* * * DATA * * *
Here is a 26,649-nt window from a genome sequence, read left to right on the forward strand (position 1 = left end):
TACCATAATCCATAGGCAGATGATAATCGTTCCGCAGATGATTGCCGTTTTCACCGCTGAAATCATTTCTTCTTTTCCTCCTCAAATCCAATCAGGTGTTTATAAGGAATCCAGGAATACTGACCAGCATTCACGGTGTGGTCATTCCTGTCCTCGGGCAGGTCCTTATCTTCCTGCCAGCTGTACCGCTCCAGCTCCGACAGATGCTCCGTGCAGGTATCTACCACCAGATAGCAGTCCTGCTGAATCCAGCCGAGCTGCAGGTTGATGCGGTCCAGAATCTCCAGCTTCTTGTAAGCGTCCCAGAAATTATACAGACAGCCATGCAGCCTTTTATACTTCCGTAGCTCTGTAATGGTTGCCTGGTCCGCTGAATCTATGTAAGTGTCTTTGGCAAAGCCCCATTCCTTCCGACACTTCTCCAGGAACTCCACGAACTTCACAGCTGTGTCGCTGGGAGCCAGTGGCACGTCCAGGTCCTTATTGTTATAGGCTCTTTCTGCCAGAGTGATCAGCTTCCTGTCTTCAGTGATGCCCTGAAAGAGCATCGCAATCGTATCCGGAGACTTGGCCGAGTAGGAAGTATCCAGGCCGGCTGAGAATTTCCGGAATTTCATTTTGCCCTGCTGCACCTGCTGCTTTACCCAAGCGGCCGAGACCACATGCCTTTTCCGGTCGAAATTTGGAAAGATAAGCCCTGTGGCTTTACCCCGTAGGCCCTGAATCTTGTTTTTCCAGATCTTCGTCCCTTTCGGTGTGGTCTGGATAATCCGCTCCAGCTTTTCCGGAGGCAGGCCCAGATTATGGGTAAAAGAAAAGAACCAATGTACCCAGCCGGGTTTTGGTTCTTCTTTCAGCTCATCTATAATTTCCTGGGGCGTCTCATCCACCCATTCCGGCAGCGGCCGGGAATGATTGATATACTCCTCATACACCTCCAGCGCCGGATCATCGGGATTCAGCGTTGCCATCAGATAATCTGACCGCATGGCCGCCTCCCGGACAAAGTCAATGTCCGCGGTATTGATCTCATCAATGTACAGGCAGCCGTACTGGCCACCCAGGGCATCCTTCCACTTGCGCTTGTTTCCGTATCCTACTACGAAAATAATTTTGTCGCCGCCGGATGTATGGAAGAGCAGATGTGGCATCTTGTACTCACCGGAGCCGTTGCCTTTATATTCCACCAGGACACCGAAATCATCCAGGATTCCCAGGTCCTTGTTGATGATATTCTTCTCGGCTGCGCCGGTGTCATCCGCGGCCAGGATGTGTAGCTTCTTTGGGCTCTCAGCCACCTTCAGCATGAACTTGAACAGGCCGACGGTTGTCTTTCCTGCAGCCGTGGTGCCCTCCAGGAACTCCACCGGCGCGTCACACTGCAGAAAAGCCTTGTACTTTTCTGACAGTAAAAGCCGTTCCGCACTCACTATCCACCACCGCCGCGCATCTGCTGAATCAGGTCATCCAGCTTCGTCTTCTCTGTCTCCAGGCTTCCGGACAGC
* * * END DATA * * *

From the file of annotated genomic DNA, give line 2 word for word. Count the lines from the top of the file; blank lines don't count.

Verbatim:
TACCATAATCCATAGGCAGATGATAATCGTTCCGCAGATGATTGCCGTTTTCACCGCTGAAATCATTTCTTCTTTTCCTCCTCAAATCCAATCAGGTGTTTATAAGGAATCCAGGAATACTGACCAGCATTCACGGTGTGGTCATTCCTGTCCTCGGGCAGGTCCTTATCTTCCTGCCAGCTGTACCGCTCCAGCTCCGACAGATGCTCCGTGCAGGTATCTACCACCAGATAGCAGTCCTGCTGAATCCAGCCGAGCTGCAGGTTGATGCGGTCCAGAATCTCCAGCTTCTTGTAAGCGTCCCAGAAATTATACAGACAGCCATGCAGCCTTTTATACTTCCGTAGCTCTGTAATGGTTGCCTGGTCCGCTGAATCTATGTAAGTGTCTTTGGCAAAGCCCCATTCCTTCCGACACTTCTCCAGGAACTCCACGAACTTCACAGCTGTGTCGCTGGGAGCCAGTGGCACGTCCAGGTCCTTATTGTTATAGGCTCTTTCTGCCAGAGTGATCAGCTTCCTGTCTTCAGTGATGCCCTGAAAGAGCATCGCAATCGTATCCGGAGACTTGGCCGAGTAGGAAGTATCCAGGCCGGCTGAGAATTTCCGGAATTTCATTTTGCCCTGCTGCACCTGCTGCTTTACCCAAGCGGCCGAGACCACATGCCTTTTCCGGTCGAAATTTGGAAAGATAAGCCCTGTGGCTTTACCCCGTAGGCCCTGAATCTTGTTTTTCCAGATCTTCGTCCCTTTCGGTGTGGTCTGGATAATCCGCTCCAGCTTTTCCGGAGGCAGGCCCAGATTATGGGTAAAAGAAAAGAACCAATGTACCCAGCCGGGTTTTGGTTCTTCTTTCAGCTCATCTATAATTTCCTGGGGCGTCTCATCCACCCATTCCGGCAGCGGCCGGGAATGATTGATATACTCCTCATACACCTCCAGCGCCGGATCATCGGGATTCAGCGTTGCCATCAGATAATCTGACCGCATGGCCGCCTCCCGGACAAAGTCAATGTCCGCGGTATTGATCTCATCAATGTACAGGCAGCCGTACTGGCCACCCAGGGCATCCTTCCACTTGCGCTTGTTTCCGTATCCTACTACGAAAATAATTTTGTCGCCGCCGGATGTATGGAAGAGCAGATGTGGCATCTTGTACTCACCGGAGCCGTTGCCTTTATATTCCACCAGGACACCGAAATCATCCAGGATTCCCAGGTCCTTGTTGATGATATTCTTCTCGGCTGCGCCGGTGTCATCCGCGGCCAGGATGTGTAGCTTCTTTGGGCTCTCAGCCACCTTCAGCATGAACTTGAACAGGCCGACGGTTGTCTTTCCTGCAGCCGTGGTGCCCTCCAGGAACTCCACCGGCGCGTCACACTGCAGAAAAGCCTTGTACTTTTCTGACAGTAAAAGCCGTTCCGCACTCACTATCCACCACCGCCGCGCATCTGCTGAATCAGGTCATCCAGCTTCGTCTTCTCTGTCTCCAGGCTTCCGGACAGC